Fast on His Feet : Bad-Boy Choreographer Stephen Petronio Delights in Warp-Speed Moves and Sexuality


Choreographer Stephen Petronio doesn’t know whether he has the virus that causes AIDS.

It’s not that he suspects he’s positive, necessarily. He’s robustly healthy. But Petronio, who leads a relaxation workshop for HIV-positive people today in Irvine, used to get tested every now and then but doesn’t anymore.

“I just live like I’m positive,” said the shaven-headed bad boy of New York postmodern dance. That means, among other things, living in the moment--an attitude that’s apparent in the ferocious velocity and urgency of his work.

“It’s part of where my interest in speed comes from,” he said. “Life is short, and I’ve seen a lot of friends go, and, you know, you have to make your mark while you’re here now. I try to think of each dance as my last one.”


Petronio, 40, makes his Orange County dance debut Thursday night, appearing in all but one of four pieces with the troupe that bears his name. The eight-member ensemble will dance at the Irvine Barclay Theatre, which is also the site of the 1 p.m. workshop.

Petronio, a former Tricia Brown company member, has fine yet bold features, long limbs and beautifully arched feet that frame a striking, graceful stage presence--variously likened to Egyptian sculpture and a feline giving chase.

Along with his attraction to warp speed, sexuality has informed his choreography--particularly his own homosexuality.

Several years ago, he and his then-companion, renowned British dancer Michael Clark, performed a piece in which they “explored and celebrated every naked inch of each other’s bodies,” as Mirabella magazine put it.


“That was a very special time,” the candid, congenial dancer said during a phone interview from his Brooklyn home. Actually, he added, he views speed and sexuality as similar dance dynamics. “You’re not going to see illicit sex on stage, but you’re going to [sense] the human being as high performance, and that’s sexual to me.”

Of late, however, Petronio has been focusing more on “architectural constructions” formed by relationships between dancers’ bodies.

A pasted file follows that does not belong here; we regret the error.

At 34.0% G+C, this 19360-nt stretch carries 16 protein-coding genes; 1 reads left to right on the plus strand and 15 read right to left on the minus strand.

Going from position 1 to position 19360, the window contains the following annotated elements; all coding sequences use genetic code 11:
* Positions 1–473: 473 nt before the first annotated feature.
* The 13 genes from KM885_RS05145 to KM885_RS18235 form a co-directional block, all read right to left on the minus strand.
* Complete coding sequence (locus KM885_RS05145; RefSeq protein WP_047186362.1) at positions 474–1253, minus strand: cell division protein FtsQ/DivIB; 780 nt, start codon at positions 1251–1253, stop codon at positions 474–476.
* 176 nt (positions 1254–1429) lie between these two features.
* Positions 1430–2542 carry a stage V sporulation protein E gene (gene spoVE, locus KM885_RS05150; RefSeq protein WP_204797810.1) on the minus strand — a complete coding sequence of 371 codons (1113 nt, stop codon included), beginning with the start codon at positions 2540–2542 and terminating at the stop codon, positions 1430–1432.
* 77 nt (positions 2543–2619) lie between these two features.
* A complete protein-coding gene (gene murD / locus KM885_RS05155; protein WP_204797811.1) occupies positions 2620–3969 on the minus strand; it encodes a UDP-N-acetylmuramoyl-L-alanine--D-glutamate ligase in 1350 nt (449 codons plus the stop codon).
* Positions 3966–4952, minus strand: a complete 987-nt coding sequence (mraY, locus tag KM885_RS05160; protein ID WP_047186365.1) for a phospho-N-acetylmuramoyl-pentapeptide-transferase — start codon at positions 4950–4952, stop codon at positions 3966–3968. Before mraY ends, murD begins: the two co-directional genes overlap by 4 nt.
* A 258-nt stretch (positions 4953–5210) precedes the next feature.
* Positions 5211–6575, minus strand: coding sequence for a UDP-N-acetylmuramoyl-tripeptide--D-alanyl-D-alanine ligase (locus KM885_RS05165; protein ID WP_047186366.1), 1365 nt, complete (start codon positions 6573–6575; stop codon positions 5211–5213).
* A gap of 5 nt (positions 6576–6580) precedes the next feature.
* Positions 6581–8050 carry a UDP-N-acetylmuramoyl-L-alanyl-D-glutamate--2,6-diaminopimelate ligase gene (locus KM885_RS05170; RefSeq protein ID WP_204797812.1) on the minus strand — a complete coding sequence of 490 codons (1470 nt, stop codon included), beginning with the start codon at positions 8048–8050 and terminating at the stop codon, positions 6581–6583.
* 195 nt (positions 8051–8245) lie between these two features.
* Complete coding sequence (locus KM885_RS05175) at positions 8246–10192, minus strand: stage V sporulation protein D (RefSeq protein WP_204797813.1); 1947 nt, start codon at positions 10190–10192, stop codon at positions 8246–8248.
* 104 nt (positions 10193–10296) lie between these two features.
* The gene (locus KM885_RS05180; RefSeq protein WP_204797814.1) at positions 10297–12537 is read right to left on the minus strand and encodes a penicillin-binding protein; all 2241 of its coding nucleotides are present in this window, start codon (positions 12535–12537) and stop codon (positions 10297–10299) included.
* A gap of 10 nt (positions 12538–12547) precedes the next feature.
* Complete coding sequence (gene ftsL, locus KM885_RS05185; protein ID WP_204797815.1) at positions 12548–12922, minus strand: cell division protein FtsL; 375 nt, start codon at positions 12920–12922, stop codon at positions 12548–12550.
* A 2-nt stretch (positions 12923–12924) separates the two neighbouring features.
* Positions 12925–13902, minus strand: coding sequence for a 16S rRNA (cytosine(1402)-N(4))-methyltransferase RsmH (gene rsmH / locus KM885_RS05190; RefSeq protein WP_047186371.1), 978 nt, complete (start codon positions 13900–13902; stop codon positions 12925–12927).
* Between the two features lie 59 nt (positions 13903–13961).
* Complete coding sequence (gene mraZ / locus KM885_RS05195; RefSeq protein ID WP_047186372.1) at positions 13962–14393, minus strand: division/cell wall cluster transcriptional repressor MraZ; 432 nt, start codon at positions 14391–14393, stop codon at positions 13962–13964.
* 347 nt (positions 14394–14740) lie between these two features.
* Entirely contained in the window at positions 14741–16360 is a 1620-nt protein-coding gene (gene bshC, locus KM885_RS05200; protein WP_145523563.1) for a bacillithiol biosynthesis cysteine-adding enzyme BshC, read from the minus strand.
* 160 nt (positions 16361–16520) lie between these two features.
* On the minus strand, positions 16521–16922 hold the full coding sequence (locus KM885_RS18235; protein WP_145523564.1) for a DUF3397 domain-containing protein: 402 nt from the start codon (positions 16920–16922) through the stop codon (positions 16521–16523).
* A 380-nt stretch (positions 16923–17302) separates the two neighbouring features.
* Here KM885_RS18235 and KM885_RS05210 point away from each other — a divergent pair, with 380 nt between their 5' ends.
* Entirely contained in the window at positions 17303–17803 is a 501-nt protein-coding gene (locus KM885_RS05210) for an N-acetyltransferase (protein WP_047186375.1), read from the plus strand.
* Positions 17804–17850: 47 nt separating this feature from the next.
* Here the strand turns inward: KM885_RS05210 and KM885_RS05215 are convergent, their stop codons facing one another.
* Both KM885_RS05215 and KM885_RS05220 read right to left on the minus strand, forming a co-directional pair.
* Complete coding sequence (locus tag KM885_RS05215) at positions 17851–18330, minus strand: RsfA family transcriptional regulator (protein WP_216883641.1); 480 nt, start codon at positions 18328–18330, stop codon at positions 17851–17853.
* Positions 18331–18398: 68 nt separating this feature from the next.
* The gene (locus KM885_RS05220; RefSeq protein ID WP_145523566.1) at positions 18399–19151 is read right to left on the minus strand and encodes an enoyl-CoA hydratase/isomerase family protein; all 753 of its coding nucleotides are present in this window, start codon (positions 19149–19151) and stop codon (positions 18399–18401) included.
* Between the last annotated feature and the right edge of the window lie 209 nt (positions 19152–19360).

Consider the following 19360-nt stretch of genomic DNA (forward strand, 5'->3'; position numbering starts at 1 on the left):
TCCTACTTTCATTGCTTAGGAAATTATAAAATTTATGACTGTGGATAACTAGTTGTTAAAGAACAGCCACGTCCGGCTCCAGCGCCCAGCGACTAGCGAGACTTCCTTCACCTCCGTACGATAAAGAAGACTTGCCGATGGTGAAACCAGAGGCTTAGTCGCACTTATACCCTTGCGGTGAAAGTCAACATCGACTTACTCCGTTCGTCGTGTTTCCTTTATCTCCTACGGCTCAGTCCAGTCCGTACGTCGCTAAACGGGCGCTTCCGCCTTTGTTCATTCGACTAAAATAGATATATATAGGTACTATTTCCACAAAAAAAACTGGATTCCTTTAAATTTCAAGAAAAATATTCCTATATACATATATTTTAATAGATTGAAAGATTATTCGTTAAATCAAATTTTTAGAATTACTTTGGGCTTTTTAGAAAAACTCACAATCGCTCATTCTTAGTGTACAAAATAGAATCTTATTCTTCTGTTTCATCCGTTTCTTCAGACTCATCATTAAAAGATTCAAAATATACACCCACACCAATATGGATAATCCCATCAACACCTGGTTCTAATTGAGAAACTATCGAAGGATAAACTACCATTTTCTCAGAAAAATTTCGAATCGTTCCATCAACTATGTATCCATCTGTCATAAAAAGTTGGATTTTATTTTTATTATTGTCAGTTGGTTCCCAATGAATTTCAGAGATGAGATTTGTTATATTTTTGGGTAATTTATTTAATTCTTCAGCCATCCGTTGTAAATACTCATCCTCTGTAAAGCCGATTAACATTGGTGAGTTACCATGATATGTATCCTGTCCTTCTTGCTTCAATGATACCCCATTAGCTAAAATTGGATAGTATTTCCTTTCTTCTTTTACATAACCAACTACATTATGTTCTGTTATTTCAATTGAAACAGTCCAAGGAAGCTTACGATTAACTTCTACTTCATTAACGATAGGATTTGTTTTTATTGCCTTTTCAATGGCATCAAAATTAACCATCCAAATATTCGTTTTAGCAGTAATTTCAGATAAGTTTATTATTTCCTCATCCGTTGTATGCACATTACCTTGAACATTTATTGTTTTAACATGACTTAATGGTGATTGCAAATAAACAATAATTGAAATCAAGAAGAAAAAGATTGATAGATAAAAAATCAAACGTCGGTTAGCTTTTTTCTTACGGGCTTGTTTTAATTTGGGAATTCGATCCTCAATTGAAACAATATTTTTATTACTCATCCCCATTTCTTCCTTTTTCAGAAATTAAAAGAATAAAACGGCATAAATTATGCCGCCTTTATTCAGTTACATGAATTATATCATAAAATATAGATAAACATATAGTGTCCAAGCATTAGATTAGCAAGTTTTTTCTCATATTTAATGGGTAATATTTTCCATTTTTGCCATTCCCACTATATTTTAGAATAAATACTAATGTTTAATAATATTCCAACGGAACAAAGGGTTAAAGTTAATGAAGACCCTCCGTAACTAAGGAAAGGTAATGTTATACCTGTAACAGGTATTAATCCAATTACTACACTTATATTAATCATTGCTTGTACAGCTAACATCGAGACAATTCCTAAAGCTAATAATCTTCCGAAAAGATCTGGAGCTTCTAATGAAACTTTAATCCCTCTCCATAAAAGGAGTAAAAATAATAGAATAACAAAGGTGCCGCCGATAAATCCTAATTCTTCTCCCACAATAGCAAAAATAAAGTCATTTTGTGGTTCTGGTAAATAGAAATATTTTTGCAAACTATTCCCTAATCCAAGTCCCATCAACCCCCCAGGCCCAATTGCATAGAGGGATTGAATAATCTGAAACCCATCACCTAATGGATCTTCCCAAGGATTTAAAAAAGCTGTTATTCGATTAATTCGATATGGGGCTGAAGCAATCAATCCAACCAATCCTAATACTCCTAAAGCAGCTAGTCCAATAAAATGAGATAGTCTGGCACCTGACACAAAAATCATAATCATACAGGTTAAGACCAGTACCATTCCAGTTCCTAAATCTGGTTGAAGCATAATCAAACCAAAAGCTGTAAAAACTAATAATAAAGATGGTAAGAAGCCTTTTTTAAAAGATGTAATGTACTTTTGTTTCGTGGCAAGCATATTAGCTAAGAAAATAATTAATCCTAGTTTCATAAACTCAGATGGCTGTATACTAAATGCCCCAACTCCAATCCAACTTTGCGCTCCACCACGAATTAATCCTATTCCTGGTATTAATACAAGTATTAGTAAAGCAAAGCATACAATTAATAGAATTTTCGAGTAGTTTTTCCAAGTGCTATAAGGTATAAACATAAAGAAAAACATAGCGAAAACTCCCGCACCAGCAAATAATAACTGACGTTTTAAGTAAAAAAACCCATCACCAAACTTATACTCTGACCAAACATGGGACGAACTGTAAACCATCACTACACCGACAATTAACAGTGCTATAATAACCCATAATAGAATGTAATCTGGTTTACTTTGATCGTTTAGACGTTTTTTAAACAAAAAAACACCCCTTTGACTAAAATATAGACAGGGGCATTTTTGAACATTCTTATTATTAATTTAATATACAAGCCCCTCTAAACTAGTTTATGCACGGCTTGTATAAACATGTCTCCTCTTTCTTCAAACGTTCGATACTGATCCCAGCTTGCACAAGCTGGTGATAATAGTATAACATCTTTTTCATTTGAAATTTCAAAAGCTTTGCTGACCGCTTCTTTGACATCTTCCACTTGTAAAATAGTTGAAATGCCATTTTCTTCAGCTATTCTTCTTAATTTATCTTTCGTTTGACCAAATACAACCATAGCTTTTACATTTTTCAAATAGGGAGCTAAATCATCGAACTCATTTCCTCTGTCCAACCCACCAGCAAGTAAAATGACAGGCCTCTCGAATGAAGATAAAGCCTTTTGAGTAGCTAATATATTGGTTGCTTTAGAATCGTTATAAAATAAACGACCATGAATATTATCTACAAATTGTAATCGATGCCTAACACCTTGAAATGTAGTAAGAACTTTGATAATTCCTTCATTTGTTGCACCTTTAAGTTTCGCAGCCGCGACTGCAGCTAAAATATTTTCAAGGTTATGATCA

“The urgency or violence of speed is still very important to me, but I’m trying to create a still picture out of high-velocity motion. The [movement] hardly ever stops, but I’m trying to freeze the images in your mind in a certain way.”

The new concentration can be seen, he said, in “Lareigne” (1995), and “Drawn That Way” (1996), both on the Barclay program. The latter, a West Coast premiere, explores how we’re all compulsively drawn to move in ways unique to our nature.

“Dancers have a certain bent, as I have a certain bent,” Petronio said, “and I try to get at that nature by creating [choreographic challenges] that are so complex that the body has to use all its instincts to solve them.

“There are many reasons for our physical responses--some are emotional, some are intellectual, some just physical. I don’t really know how to separate them, and I don’t think it’s really my job.”

“Drawn That Way” is one of Petronio’s many collaborations. Cuban-born high-fashion designer Manolo crafted the stringy, post-mod costumes, and the trancelike music is by Suede, a British new-wave band.



Photographs by contemporary artist Cindy Sherman inspired “No. 3,” the 1986 signature solo he’ll perform here as well. Her works were placed in the studio as he choreographed and are used in other pieces as decor.

“Cindy Sherman pushed me, and she pushes the audience, and I pushed her. We both got into uncomfortable situations in terms of being in unknown territory, and that’s the fun, to get disoriented and then solve that creative problem. It’s a very exciting way to spend your time.”

The New Jersey native said Tricia Brown has influenced his work, but more so have his parents, although neither had any arts background. His father is a truck driver, his mother, now dead, was a housewife.

“I think of them a lot when I’m working,” Petronio said, “because, I don’t know, I think of myself as a dumb dancer--I had no exposure to art [growing up] at all, and I started dancing late [in college], and I feel if I keep that blankness I brought to my first experiences in art, and if I can still get a response out of myself at that level, I’m doing a good job.

“My dad once said, after he saw ‘No. 3,’ that he had no idea about what I was doing but he could not take his eyes off it,” Petronio said. “I hold that as the objective.”

* Stephen Petronio Company performs Thursday at 8 p.m. at Irvine Barclay Theatre, 4242 Campus Drive. $26. Petronio will lead a workshop for HIV-positive people, their friends and families, at the theater today at 1 p.m. No dance experience is required. Free. Information for both events: (714) 854-4646.